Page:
Sistah Souljah Speaks Out

Jessie Markovetz

Lyrical, inspirational and heartfelt, the renowned author, activist, recording artist and film producer Sister Souljah spoke to a crowd of approximately 100 people on Tuesday evening in Love Auditorium, sharing wisdom on what it means to be an Africana woman.

The lecture, organized by Sisters of the Round Table (SORT), was the keynote address for Africana Woman’s Week.

“SORT decided to bring Sister Souljah for Africana Women’s Week because she is bold and daring,” SORT chairwoman senior Courtney Richardson said. “She has a mind that flows with an abundance of provocative yet real issues affecting women particularly Black women. Too often people and the media only scratch the surface of issues but rarely do they dig deep to reveal the depth and rawness of issues facing a people and society.”

Souljah began her lecture by letting the audience know how important it was to her to start a dialogue on campus about the issues facing women of color.

“The most important part of tonight will be when the floor is open,” Souljah said.

Souljah went on to tell of her upbringing in the projects of the South Bronx. She was an inquisitive child, and at the age of five was able to read and make her first trip to the New York Public Library. The first book she checked out was a Scholastic reader on Harriet Tubman. Souljah cites Tubman’s strength, courage and compassion as an impetus for her own self-confidence.

“This was my initial image of African womanhood,” Souljah said.

According to Souljah, this image has been tainted by the media’s portrayal of black women. Instead of celebrating intelligence and character, women are praised for their beauty and sex appeal.

“We don’t think we have to be excellent at anything except the visuals,” Souljah said.

Souljah then discussed the importance of taking every opportunity one can while in college, but not letting go of one’s roots. She cites the Euro-centric education system in the United States as a source of the belief that in order to be successful, one must be or act white. She urged the audience to seek a cultural identity outside of the one taught in most schools.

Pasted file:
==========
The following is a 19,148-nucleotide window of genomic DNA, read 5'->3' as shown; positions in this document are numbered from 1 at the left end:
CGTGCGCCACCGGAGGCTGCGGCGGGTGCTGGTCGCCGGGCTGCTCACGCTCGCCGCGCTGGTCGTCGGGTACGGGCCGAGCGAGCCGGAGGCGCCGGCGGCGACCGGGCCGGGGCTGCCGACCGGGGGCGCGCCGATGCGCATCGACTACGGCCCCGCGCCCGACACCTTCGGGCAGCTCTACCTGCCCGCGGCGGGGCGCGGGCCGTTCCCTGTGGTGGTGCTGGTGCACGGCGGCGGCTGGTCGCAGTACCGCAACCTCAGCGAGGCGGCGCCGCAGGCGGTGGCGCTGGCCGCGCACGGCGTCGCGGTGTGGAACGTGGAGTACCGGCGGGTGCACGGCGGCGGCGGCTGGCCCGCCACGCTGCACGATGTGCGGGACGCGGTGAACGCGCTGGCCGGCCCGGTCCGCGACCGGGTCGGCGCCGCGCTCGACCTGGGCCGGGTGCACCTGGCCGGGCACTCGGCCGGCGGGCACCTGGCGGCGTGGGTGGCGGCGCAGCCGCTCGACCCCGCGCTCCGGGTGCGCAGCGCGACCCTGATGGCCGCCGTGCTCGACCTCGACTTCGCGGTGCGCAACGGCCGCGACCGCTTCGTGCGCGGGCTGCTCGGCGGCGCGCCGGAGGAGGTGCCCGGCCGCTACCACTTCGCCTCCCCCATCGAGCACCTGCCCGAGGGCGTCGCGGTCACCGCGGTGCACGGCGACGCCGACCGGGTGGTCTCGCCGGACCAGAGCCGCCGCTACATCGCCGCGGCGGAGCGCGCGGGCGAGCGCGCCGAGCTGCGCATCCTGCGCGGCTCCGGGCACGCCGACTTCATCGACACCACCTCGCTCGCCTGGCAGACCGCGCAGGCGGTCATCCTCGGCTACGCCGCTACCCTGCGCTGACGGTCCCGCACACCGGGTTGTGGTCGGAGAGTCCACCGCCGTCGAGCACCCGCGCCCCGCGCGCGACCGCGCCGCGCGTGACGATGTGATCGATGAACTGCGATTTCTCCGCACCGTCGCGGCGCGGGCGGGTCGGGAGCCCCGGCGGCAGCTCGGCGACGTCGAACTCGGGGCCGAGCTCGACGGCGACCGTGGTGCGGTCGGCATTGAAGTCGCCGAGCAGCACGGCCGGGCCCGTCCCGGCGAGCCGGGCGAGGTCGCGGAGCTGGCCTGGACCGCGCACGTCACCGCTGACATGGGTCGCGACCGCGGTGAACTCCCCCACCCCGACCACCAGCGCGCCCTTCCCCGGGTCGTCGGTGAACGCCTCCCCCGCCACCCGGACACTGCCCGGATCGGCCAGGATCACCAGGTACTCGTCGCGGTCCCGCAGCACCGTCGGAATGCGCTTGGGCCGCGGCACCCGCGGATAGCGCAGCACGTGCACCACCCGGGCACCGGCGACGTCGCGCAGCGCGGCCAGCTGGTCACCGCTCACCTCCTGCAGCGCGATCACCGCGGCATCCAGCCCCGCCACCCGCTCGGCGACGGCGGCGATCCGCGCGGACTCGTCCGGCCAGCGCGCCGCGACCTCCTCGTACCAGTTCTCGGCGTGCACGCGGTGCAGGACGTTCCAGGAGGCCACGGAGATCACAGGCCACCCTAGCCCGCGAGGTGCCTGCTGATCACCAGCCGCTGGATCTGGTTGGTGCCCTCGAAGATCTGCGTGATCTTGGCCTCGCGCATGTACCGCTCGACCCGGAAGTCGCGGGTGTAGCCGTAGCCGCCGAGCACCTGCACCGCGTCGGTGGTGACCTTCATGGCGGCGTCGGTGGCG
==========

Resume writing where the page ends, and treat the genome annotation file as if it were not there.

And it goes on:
Speaking of opportunities available to college students, Souljah talked about her time studying in Europe and Africa. She expressed how her time in these countries made her realize the importance of collective identity.

“In America, I is I,” Souljah said. “We, in an African sense, is power. I is not.”

Stressing the importance of personal pride, Souljah told her audience to value their history and cultural identity, stating these points as the reasons she decided to write in the first place.

“The standards of African womanhood have to increase, and African women are the ones who have to increase it,” Souljah said.

Richardson thought the event was a great way to expand the ideologies on campus.

“Collectively as a group we had to understand that without a doubt, Sister Souljah is going to get others talking, thinking, and engaging in many issues of today and their lives,” Richardson said. “We understand that a liberal arts university is a platform for such behavior to occur and is encouraged, which is why bringing up Sister Souljah and having Souljah 101 [a supplementary discussion that took place on Wednesday evening] is essential.”